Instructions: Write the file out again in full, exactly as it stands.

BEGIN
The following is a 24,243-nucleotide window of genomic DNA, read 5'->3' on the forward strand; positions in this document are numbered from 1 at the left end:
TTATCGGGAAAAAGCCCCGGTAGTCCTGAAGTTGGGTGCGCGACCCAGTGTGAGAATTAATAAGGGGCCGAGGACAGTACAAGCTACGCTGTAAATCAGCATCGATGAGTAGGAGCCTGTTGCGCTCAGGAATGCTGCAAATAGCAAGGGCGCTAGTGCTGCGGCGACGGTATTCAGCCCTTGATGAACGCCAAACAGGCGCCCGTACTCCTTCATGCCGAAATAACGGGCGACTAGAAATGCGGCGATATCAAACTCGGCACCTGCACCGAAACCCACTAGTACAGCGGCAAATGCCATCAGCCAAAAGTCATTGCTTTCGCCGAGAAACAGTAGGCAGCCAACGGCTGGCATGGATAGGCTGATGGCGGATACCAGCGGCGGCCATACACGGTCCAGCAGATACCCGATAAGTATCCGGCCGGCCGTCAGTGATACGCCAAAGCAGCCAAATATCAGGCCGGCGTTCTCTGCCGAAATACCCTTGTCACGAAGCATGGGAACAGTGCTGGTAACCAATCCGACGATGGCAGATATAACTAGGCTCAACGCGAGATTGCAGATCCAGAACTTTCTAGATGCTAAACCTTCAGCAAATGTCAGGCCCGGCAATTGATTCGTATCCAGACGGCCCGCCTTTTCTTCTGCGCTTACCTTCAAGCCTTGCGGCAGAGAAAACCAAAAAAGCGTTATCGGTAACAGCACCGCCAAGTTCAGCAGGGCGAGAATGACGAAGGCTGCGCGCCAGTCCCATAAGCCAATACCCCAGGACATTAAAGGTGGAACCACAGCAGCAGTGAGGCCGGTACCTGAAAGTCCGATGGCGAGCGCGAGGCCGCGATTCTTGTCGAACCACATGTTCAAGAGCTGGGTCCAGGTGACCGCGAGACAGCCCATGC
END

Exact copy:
The following is a 24,243-nucleotide window of genomic DNA, read 5'->3' on the forward strand; positions in this document are numbered from 1 at the left end:
TTATCGGGAAAAAGCCCCGGTAGTCCTGAAGTTGGGTGCGCGACCCAGTGTGAGAATTAATAAGGGGCCGAGGACAGTACAAGCTACGCTGTAAATCAGCATCGATGAGTAGGAGCCTGTTGCGCTCAGGAATGCTGCAAATAGCAAGGGCGCTAGTGCTGCGGCGACGGTATTCAGCCCTTGATGAACGCCAAACAGGCGCCCGTACTCCTTCATGCCGAAATAACGGGCGACTAGAAATGCGGCGATATCAAACTCGGCACCTGCACCGAAACCCACTAGTACAGCGGCAAATGCCATCAGCCAAAAGTCATTGCTTTCGCCGAGAAACAGTAGGCAGCCAACGGCTGGCATGGATAGGCTGATGGCGGATACCAGCGGCGGCCATACACGGTCCAGCAGATACCCGATAAGTATCCGGCCGGCCGTCAGTGATACGCCAAAGCAGCCAAATATCAGGCCGGCGTTCTCTGCCGAAATACCCTTGTCACGAAGCATGGGAACAGTGCTGGTAACCAATCCGACGATGGCAGATATAACTAGGCTCAACGCGAGATTGCAGATCCAGAACTTTCTAGATGCTAAACCTTCAGCAAATGTCAGGCCCGGCAATTGATTCGTATCCAGACGGCCCGCCTTTTCTTCTGCGCTTACCTTCAAGCCTTGCGGCAGAGAAAACCAAAAAAGCGTTATCGGTAACAGCACCGCCAAGTTCAGCAGGGCGAGAATGACGAAGGCTGCGCGCCAGTCCCATAAGCCAATACCCCAGGACATTAAAGGTGGAACCACAGCAGCAGTGAGGCCGGTACCTGAAAGTCCGATGGCGAGCGCGAGGCCGCGATTCTTGTCGAACCACATGTTCAAGAGCTGGGTCCAGGTGACCGCGAGACAGCCCATGC